Which Gaelic word for ‘red’ is more appropriate when naming the robin?
What sort of ‘red’ colours the breast of one of our favourite birds – the European robin (Erithacus rubecula)? Perhaps the question is redundant in English as ‘red’ in this language covers a multitude of shades from russet to scarlet and crimson. Gaelic has a slightly more nuanced approach, however, with two common ‘red’ adjectives in daily use – dearg (‘JER-ek’) for scarlet through crimson towards purple, and ruadh (‘ROO-ugh’) for the browner reds of rust and russet but taking in such shades as the pink of granitic rock – as in the Monadh Ruadh (the Gaelic for ‘The Cairngorms’). At first sight, dearg would seem to have won the argument for the bird species, as the modern dictionaries will tell you that the standard Gaelic term for the robin is brù-dhearg (‘broo YER-ek’), literally ‘red breast’; dialectally it also appears as brù-dearg.
However, that is not the full picture. If one were to take the colour of a robin’s breast in isolation from the bird it describes, many Gaelic speakers might see it as ruadh – it is arguably right on the border between the two colour descriptors. And, indeed, Dwelly’s dictionary gives alternative names for the species – ruadhag, ruadhan (both meaning ‘small red one’) and rob-ruadh, the last very close to the name of a famous ‘red-haired’ Highlander of old – whose name is anglicised Rob Roy.
An old bit of verse picks the dearg option, allowing for a rhyme with fearg ‘anger’ and highlighting how the robin’s behaviour in winter might foretell a storm in the Central Highlands.
A Rabairt leis a’ broilleach dhearg,
Cha tàinig thus’ an-diugh le fearg,
Ach dh’innseadh gu bheil doinnean
Le fuil nan Toiseach air an t-sneachd.
Robert with the red breast, you did not come today in anger,
but to tell us of a storm, with the blood of Mackintoshes on the snow.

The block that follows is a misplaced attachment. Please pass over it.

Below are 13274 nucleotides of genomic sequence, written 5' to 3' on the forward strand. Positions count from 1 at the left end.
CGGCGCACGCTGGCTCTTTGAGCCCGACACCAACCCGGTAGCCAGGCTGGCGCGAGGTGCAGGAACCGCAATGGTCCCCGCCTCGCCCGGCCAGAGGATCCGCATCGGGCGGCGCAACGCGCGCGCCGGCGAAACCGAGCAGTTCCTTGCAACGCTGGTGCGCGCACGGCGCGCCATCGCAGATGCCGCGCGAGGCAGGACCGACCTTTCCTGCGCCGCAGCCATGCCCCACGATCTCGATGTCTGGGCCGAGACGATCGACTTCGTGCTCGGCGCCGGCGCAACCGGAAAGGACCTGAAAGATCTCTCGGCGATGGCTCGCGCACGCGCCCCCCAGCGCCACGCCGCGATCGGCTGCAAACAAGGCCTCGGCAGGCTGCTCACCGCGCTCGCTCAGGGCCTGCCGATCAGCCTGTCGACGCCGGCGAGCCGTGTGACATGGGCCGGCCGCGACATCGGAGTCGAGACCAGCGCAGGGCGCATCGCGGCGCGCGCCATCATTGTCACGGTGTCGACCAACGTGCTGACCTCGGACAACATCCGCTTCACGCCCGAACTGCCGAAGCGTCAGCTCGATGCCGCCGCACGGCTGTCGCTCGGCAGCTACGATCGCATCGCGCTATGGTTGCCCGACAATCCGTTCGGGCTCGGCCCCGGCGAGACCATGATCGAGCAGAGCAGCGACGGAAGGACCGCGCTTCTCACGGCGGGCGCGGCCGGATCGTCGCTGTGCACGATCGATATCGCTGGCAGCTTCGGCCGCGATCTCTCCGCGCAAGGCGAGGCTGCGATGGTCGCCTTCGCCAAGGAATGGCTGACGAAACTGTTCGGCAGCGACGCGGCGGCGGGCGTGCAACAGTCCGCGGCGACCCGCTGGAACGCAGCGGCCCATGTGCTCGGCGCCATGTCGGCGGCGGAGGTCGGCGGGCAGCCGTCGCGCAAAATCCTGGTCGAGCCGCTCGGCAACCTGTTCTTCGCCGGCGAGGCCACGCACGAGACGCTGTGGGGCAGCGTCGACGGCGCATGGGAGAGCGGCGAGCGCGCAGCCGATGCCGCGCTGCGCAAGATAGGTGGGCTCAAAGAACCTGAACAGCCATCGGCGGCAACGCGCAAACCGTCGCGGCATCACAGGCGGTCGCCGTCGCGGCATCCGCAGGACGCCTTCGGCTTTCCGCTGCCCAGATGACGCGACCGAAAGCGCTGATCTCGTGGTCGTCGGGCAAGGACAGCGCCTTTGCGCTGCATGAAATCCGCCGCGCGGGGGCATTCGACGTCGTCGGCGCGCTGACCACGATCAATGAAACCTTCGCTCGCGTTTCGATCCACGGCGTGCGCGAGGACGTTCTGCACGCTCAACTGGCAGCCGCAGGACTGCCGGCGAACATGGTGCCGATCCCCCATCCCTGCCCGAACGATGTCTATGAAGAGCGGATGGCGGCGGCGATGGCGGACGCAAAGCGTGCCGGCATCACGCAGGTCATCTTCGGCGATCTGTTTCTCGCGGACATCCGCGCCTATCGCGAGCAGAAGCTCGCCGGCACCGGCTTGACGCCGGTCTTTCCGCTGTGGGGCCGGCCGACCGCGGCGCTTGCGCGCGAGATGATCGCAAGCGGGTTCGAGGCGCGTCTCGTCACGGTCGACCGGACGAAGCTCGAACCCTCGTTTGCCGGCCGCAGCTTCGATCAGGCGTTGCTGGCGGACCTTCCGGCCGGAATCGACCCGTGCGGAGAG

Even in summer, the bird was said to be able to foretell the weather. In his 1905 publication ‘Gaelic Names of Beasts etc’, Alexander Forbes tells us that, if a robin were heard singing cheerfully on a summer evening, that it was ‘a sure sign of fine weather; it may be quite unsettled looking and even raining when heard [but] it is sure to clear up in the night and be fine next day. On the other hand, when it is going to be wet weather, robin will be found in a hedge or bush chirping in a melancholy way, or possibly not chirping at all, but looking miserable, and that even though the weather is not yet wet or perhaps threatening.’
Robins are territorial and not without some boldness despite their diminutive proportions, and this is reflected in a Gaelic rhyme that mimics their song:
Big, big, bigean,
Cò chreach mo neadan?
Mas e duine beag e,
Cuiridh mi le creag e,
Mas e duine mòr e,
Bogaidh mi san lòn e,
Mas e duine beag gun chiall, gun nàir’ e,
Gun gleidheadh Dia dha mhàthair fhèin e.
cheep, cheep, little bird, who destroyed my nest?
if he is a wee man, I’ll push him over the cliff.
if he is a big man, I’ll plunge him into the pond.
if he is a wee senseless, shameless man,
may God preserve him to his mother.
In another version, the final two lines are perhaps more reminiscent of the actual trilling of an enthusiastic robin:
Mas e duine beag bìodach, bìodach, gun chiall, gun nàir’ e,